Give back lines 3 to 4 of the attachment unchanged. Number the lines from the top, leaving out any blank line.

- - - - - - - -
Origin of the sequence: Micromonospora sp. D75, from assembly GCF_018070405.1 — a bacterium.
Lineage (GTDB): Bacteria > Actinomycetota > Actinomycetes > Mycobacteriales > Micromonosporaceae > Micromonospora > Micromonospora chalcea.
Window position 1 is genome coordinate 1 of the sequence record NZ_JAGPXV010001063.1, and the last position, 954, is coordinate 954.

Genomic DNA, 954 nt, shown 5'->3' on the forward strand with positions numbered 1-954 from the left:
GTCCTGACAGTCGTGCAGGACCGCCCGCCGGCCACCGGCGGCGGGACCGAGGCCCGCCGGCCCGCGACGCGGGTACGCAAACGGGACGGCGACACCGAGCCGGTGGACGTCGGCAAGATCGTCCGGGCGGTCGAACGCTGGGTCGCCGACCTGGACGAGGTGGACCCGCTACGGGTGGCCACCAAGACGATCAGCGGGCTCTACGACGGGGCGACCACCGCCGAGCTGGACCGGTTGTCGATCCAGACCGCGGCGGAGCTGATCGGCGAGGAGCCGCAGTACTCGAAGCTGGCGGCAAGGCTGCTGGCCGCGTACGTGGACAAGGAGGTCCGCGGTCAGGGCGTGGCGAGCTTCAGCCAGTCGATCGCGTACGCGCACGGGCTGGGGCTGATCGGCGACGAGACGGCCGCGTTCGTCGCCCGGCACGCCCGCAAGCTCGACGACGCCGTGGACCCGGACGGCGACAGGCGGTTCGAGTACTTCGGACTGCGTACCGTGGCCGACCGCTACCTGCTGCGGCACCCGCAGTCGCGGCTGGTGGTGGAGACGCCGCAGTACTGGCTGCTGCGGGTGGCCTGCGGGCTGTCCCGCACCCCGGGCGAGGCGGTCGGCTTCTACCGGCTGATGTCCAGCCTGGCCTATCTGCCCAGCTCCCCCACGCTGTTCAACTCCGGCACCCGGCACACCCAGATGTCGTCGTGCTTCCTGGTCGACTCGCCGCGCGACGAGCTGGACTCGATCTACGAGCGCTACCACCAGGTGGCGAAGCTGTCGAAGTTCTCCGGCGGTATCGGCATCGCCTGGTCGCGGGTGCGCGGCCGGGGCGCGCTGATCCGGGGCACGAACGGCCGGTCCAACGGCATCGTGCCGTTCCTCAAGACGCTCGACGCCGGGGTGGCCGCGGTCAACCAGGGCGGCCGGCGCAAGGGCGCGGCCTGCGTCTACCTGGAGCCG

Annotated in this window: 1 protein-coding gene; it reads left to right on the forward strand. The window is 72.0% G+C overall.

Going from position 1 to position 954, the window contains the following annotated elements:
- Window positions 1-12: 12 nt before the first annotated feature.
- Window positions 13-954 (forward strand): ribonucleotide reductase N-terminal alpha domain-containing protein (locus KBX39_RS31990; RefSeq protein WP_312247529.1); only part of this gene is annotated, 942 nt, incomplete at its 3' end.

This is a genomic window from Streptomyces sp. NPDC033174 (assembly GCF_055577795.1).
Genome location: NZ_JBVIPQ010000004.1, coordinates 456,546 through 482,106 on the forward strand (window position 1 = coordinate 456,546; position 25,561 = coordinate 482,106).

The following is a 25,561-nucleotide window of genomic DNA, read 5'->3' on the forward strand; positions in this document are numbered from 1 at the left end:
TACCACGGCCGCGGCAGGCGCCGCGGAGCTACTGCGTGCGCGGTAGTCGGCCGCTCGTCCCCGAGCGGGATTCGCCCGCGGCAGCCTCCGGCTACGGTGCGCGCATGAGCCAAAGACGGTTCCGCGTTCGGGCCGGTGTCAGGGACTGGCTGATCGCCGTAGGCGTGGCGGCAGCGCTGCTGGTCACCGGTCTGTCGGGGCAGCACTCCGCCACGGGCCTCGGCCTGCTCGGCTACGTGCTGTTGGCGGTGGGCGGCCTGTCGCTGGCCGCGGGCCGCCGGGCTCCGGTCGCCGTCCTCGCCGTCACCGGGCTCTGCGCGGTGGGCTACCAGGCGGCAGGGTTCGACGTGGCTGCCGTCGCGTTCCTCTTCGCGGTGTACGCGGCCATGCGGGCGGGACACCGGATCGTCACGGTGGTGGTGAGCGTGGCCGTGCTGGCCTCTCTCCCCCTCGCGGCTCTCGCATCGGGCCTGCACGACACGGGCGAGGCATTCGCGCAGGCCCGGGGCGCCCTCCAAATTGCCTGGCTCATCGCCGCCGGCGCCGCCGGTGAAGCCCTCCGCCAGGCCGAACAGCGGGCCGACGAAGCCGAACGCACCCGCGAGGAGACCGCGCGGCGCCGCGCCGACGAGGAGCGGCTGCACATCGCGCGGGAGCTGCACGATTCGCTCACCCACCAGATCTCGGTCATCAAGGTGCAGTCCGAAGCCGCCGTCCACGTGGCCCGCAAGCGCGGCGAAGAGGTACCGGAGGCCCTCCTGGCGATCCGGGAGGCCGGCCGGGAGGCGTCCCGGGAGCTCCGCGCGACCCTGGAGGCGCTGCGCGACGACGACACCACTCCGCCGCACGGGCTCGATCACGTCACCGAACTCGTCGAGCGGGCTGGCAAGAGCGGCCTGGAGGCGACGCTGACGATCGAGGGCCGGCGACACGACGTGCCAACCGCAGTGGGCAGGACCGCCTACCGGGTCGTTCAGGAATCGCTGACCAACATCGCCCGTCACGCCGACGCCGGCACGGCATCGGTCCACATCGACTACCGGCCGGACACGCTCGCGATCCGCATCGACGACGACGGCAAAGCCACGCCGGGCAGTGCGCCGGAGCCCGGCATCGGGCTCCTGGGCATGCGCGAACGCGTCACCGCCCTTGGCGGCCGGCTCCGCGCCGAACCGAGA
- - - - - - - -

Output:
Window position 1 is genome coordinate 1 of the sequence record NZ_JAGPXV010001063.1, and the last position, 954, is coordinate 954.

Genomic DNA, 954 nt, shown 5'->3' on the forward strand with positions numbered 1-954 from the left: